DAIWA FISHING TIPS: Bream in the Timber by Dale Baxter

Of all the forms of fishing around sight casting to fish would have to be one that would be top of the list for most anglers. Whether they use bait or lures you would have to agree it is one of the most addictive forms of fishing around. It is the type that keeps you coming back for more each time.

Being able to place the lure right in front of a fish and watch the take is what can be so exciting. you sight fish anywhere, flats, rack walls, snags, pontoons and under wharfs and jetties. My favourite type of sight fishing for bream is in the hustle and bustle of the city wharfs around Melbourne.

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Accessing these areas in my Hobie kayak means that I can right to the back of the wharfs, usually where the bigger fish tend to hold out. During certain times of the year the pylons are thick with mussels and the bream are almost on the surface feeding on these mussels or crabs and they make sighting them very easy.

Catching them is the next trick, and one of the keys to successfully getting bites is the presentation of the lure against the pylon. If the lure is not hard up against the structure when it lands then they will either spook or just completely ignore it. Casting needs to be pinpoint so you will need to make sure the lure lands against the pylon and the the surface of the water at the same time this will give you minimal splash and also allow the lure fall down the vertical structure. I like to use a pendulum cast or pitch cast which helps with a softer landing and less chance of spooking fish close to the surface.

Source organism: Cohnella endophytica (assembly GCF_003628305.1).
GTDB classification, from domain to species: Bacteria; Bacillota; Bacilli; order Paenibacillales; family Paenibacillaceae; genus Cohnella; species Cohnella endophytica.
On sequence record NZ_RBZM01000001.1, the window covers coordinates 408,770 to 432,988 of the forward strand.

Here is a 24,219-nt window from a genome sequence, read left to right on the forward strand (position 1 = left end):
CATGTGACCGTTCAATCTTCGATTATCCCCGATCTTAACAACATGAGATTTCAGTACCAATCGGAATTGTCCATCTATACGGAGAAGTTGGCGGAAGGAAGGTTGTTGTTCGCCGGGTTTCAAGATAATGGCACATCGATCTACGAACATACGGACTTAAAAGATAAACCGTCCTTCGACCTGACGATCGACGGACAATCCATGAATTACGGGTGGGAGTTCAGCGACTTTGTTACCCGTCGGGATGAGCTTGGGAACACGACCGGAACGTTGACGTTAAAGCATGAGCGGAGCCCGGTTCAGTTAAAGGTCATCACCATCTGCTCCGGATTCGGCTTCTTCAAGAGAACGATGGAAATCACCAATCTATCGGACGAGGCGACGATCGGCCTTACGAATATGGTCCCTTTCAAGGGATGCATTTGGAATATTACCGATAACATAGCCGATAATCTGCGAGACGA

Most times I will only try to target feeding fish, and if there is tidal flow will also use this to my advantage and get the lure to float past the fishes nose or line of sight. You will see it turn and strike, or follow it as it falls down the structure and wait for the line tick to know you have had a bite. This is where is gets interesting as it is usually tight drags and little time to play, it wind as hard as you can and get it away from the structure, right into the net with most of the fight visible.

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The other key to getting more bites is to have slack line so that the lure falls in a more natural manner, if the line is too tight then it will pull away from the structure and away from the fish. I also like to only fish 4-5lb leader as it will get more takes and if you are concentrating on the line fall you should be able to react quick enough. You can go heavier but the bites are fewer however you will loose less tackle from quality dust ups, but that is all part of the challenge.

The tackle setups that I like for this style of fishing is a rod that is med-fast to x-fast taper and in the range of 6’ to 6’6” in either 1-3kg or 2-4kg. I always use braid and leader combination here as it will give you more control in the fight away from the mussel encrusted pylons. I like to use 8lb J-braid in Chartreuse so that you can see the line tick’s and either 4-5lb leader with a length of 1m – 1.5m all on 2004 or 2506 reel.

My top 3 lures to use.

  • Cranka Crabs
  • Stick minnow
  • Micro vibes

My preferred colour for these is a black or olive colour, but have a good look at the structure your fishing to give you the best clues as to what colours will work best.

Top 3 tips for fishing this type of structure.

  • Make sure your presentation is spot on.
  • Casting accuracy.
  • Slack line on the drop.
  • try to make minimal splash on lure landing.